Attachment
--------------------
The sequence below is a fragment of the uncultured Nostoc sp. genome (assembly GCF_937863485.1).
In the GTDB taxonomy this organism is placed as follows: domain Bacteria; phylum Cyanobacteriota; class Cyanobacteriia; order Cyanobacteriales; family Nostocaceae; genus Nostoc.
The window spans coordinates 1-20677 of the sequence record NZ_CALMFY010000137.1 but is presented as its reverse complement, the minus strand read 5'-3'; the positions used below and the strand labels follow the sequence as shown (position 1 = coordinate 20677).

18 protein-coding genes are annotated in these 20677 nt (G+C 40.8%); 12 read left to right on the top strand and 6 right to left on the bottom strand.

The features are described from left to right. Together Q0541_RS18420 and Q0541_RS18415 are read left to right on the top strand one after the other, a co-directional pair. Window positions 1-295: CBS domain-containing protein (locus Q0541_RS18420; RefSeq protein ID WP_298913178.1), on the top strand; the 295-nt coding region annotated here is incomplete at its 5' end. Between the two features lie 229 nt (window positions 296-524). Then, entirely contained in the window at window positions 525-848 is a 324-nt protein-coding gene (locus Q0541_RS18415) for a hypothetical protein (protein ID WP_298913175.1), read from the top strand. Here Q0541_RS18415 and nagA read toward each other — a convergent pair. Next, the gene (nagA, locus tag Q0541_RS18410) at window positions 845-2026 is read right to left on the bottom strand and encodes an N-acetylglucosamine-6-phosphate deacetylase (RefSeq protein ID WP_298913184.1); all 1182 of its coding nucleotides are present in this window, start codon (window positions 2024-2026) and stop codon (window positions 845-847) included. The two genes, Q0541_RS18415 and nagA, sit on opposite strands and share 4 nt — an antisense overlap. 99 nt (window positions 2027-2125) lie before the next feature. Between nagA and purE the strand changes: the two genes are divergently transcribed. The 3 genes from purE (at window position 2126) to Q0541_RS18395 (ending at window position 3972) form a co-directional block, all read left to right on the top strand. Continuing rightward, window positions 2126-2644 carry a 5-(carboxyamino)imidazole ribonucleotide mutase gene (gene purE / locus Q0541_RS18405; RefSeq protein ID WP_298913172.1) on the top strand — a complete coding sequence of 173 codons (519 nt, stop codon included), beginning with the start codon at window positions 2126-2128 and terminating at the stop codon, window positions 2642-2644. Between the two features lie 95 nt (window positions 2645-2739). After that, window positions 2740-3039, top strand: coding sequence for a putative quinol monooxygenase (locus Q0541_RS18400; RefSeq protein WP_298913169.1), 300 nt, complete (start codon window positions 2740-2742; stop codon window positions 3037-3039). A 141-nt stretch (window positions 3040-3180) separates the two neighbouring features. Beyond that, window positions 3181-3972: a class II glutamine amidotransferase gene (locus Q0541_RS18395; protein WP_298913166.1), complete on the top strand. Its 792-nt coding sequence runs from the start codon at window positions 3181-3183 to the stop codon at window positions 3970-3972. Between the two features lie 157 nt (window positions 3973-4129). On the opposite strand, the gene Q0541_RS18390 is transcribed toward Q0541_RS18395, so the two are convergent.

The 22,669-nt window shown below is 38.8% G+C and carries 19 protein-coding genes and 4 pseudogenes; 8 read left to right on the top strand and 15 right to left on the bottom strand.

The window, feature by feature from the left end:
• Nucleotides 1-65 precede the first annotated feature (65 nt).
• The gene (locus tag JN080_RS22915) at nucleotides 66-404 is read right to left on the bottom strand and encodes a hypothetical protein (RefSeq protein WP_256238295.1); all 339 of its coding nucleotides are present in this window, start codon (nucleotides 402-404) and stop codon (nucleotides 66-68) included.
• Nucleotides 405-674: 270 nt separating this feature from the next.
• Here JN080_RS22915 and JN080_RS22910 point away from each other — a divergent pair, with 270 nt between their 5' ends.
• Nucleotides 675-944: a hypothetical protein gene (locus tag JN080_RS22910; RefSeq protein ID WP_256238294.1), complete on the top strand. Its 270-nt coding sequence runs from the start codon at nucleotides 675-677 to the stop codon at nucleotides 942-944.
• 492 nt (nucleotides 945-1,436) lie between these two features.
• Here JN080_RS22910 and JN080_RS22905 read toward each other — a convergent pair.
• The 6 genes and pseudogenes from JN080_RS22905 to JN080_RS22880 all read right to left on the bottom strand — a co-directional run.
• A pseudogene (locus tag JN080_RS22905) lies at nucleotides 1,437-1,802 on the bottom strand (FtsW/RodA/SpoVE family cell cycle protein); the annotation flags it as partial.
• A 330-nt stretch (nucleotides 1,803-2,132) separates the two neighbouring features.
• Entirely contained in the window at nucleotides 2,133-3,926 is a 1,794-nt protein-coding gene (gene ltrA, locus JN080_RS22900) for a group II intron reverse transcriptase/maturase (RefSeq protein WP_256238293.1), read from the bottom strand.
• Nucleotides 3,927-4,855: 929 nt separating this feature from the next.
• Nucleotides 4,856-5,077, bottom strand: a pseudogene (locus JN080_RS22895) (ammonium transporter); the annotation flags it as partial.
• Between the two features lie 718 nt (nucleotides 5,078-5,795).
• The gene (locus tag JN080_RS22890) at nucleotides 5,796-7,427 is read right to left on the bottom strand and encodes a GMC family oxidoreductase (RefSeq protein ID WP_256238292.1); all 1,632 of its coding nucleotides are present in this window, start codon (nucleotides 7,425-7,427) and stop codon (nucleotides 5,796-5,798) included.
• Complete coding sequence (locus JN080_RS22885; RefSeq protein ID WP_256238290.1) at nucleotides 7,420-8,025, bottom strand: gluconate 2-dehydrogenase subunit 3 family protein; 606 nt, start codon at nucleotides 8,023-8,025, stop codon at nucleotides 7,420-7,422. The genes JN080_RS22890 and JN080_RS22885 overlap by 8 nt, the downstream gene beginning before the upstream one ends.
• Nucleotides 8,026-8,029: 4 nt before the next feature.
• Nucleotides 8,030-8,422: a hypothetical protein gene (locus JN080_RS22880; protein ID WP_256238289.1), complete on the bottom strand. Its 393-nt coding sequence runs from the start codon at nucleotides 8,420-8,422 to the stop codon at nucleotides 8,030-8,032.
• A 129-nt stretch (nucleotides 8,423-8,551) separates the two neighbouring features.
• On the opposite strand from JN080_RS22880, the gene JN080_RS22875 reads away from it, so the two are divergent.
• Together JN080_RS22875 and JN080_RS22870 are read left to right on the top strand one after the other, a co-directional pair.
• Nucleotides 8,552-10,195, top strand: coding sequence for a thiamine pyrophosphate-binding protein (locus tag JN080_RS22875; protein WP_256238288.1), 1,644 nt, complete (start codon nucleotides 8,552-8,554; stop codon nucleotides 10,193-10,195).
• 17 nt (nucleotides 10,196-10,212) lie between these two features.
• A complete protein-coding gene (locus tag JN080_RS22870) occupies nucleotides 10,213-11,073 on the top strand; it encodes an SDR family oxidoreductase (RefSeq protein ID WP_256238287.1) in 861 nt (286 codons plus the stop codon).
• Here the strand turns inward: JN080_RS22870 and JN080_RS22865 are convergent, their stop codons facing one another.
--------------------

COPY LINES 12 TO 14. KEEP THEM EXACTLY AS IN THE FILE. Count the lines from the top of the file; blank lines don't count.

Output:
• Nucleotides 675-944: a hypothetical protein gene (locus tag JN080_RS22910; RefSeq protein ID WP_256238294.1), complete on the top strand. Its 270-nt coding sequence runs from the start codon at nucleotides 675-677 to the stop codon at nucleotides 942-944.
• 492 nt (nucleotides 945-1,436) lie between these two features.
• Here JN080_RS22910 and JN080_RS22905 read toward each other — a convergent pair.